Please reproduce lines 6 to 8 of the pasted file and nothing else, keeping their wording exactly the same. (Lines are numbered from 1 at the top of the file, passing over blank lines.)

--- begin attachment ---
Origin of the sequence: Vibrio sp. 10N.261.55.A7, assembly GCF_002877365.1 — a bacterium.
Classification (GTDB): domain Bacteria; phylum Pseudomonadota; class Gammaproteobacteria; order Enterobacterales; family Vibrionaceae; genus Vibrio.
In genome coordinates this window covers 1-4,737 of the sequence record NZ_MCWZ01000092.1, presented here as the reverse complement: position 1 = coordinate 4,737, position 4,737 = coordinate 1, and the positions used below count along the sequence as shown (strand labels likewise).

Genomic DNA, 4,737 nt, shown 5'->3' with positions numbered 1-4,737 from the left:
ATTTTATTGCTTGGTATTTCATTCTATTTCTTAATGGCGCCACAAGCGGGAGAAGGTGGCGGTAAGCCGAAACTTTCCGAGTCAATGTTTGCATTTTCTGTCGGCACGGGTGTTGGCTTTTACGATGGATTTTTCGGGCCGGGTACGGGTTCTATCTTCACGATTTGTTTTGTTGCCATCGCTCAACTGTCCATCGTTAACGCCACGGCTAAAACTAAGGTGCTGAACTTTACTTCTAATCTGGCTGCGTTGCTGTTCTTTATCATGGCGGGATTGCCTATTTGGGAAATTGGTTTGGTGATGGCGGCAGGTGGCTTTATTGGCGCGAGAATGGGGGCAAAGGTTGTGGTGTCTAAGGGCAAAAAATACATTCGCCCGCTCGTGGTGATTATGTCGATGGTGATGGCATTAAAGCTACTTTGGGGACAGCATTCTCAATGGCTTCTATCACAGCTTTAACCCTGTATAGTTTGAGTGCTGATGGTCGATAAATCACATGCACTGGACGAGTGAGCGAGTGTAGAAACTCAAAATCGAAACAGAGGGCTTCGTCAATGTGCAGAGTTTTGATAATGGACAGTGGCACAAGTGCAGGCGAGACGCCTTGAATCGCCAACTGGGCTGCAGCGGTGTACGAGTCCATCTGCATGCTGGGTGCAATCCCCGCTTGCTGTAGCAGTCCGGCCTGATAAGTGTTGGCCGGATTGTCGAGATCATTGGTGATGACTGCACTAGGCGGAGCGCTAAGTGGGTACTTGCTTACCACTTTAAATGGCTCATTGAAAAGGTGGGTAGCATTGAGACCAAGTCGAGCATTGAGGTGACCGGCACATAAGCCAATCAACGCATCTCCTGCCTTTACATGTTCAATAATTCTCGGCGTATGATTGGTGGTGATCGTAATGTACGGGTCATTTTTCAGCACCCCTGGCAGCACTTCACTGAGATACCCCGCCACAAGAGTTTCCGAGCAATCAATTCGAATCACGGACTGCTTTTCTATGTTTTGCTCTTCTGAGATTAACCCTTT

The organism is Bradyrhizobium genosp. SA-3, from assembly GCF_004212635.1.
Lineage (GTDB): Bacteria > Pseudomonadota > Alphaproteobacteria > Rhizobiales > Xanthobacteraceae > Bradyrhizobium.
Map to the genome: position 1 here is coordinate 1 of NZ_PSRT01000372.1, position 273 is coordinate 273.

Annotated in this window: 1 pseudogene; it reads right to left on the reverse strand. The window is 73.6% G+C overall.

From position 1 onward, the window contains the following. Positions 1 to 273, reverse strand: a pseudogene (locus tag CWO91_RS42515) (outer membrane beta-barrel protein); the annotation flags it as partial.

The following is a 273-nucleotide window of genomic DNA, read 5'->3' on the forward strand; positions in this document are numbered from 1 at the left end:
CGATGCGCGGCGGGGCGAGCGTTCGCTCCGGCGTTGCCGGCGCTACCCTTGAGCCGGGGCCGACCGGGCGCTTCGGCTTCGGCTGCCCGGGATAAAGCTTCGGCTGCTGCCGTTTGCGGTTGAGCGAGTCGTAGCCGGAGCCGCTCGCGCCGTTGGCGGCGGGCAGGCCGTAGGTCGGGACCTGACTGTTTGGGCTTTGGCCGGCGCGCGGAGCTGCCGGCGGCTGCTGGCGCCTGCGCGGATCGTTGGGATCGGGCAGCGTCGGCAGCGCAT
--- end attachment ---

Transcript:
The organism is Bradyrhizobium genosp. SA-3, from assembly GCF_004212635.1.
Lineage (GTDB): Bacteria > Pseudomonadota > Alphaproteobacteria > Rhizobiales > Xanthobacteraceae > Bradyrhizobium.
Map to the genome: position 1 here is coordinate 1 of NZ_PSRT01000372.1, position 273 is coordinate 273.